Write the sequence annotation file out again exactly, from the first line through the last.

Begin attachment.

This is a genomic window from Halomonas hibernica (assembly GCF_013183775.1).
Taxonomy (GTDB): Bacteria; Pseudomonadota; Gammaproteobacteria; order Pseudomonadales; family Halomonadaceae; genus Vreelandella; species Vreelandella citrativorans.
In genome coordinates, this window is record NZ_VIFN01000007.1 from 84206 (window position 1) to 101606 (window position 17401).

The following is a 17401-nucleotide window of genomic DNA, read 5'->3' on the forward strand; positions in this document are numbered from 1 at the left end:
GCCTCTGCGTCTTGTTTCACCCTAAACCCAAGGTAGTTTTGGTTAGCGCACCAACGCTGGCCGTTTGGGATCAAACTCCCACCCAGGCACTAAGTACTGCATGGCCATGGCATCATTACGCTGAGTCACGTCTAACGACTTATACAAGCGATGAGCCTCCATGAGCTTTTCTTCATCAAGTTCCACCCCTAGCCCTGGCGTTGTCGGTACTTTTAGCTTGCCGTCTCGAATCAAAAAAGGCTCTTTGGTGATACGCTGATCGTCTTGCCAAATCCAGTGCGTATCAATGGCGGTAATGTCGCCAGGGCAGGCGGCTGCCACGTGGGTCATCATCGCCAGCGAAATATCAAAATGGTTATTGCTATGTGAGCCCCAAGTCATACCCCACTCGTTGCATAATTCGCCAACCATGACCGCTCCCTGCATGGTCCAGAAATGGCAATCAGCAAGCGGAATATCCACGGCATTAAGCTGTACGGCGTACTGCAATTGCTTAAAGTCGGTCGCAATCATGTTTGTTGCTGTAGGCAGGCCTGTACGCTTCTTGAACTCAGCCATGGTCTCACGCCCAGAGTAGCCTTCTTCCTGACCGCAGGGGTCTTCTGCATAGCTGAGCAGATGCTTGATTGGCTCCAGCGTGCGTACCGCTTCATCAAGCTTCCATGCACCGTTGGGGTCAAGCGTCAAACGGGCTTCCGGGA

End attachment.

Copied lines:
This is a genomic window from Halomonas hibernica (assembly GCF_013183775.1).
Taxonomy (GTDB): Bacteria; Pseudomonadota; Gammaproteobacteria; order Pseudomonadales; family Halomonadaceae; genus Vreelandella; species Vreelandella citrativorans.
In genome coordinates, this window is record NZ_VIFN01000007.1 from 84206 (window position 1) to 101606 (window position 17401).

The following is a 17401-nucleotide window of genomic DNA, read 5'->3' on the forward strand; positions in this document are numbered from 1 at the left end:
GCCTCTGCGTCTTGTTTCACCCTAAACCCAAGGTAGTTTTGGTTAGCGCACCAACGCTGGCCGTTTGGGATCAAACTCCCACCCAGGCACTAAGTACTGCATGGCCATGGCATCATTACGCTGAGTCACGTCTAACGACTTATACAAGCGATGAGCCTCCATGAGCTTTTCTTCATCAAGTTCCACCCCTAGCCCTGGCGTTGTCGGTACTTTTAGCTTGCCGTCTCGAATCAAAAAAGGCTCTTTGGTGATACGCTGATCGTCTTGCCAAATCCAGTGCGTATCAATGGCGGTAATGTCGCCAGGGCAGGCGGCTGCCACGTGGGTCATCATCGCCAGCGAAATATCAAAATGGTTATTGCTATGTGAGCCCCAAGTCATACCCCACTCGTTGCATAATTCGCCAACCATGACCGCTCCCTGCATGGTCCAGAAATGGCAATCAGCAAGCGGAATATCCACGGCATTAAGCTGTACGGCGTACTGCAATTGCTTAAAGTCGGTCGCAATCATGTTTGTTGCTGTAGGCAGGCCTGTACGCTTCTTGAACTCAGCCATGGTCTCACGCCCAGAGTAGCCTTCTTCCTGACCGCAGGGGTCTTCTGCATAGCTGAGCAGATGCTTGATTGGCTCCAGCGTGCGTACCGCTTCATCAAGCTTCCATGCACCGTTGGGGTCAAGCGTCAAACGGGCTTCCGGGA